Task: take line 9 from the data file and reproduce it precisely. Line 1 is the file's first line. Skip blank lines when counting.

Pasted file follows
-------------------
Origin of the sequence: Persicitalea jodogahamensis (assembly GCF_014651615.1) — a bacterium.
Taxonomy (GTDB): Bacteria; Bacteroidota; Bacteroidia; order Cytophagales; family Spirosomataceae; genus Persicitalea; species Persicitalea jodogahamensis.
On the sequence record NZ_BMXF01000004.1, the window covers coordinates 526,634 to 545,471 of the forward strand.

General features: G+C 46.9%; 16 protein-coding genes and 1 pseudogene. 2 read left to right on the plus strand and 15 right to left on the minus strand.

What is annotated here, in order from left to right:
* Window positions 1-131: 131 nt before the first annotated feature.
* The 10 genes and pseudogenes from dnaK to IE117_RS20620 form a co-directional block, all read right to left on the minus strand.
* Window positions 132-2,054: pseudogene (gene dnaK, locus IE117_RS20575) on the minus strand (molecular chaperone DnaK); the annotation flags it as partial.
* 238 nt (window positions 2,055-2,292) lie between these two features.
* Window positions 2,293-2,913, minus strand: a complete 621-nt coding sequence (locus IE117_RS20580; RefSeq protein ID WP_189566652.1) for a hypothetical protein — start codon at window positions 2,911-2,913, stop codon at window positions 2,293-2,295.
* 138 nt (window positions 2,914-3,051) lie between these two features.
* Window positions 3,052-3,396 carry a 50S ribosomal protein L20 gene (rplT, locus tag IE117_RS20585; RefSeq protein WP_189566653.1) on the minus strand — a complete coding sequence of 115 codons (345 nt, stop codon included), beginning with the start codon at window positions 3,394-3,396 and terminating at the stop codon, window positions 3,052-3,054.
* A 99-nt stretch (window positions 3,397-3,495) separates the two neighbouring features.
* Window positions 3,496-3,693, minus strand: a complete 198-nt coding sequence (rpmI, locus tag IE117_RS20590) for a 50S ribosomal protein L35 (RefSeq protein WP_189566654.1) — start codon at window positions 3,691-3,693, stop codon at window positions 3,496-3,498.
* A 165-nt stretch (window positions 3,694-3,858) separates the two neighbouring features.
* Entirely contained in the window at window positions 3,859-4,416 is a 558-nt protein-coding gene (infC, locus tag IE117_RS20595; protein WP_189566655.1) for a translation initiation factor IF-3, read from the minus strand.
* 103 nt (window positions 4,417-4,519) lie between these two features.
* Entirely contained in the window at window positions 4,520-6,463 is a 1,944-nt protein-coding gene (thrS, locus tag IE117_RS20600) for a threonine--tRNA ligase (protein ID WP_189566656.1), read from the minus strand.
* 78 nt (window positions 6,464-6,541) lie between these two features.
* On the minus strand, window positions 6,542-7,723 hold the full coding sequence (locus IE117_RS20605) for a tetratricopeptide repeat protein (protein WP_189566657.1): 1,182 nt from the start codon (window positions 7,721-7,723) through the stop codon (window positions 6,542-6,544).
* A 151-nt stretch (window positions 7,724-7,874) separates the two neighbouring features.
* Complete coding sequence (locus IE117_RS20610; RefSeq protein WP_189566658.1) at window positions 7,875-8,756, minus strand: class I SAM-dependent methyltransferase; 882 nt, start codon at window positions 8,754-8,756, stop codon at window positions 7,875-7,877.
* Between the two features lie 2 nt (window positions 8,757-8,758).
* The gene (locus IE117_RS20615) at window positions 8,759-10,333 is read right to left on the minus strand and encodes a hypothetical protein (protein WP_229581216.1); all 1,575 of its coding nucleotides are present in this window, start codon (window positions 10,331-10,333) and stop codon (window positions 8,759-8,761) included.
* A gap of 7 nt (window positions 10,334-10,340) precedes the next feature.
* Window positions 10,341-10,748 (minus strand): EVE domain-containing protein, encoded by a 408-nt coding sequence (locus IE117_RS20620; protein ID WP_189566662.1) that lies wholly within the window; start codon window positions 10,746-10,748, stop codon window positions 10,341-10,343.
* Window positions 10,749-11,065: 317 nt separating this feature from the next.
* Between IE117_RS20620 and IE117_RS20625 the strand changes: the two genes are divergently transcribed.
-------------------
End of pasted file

* 238 nt (window positions 2,055-2,292) lie between these two features.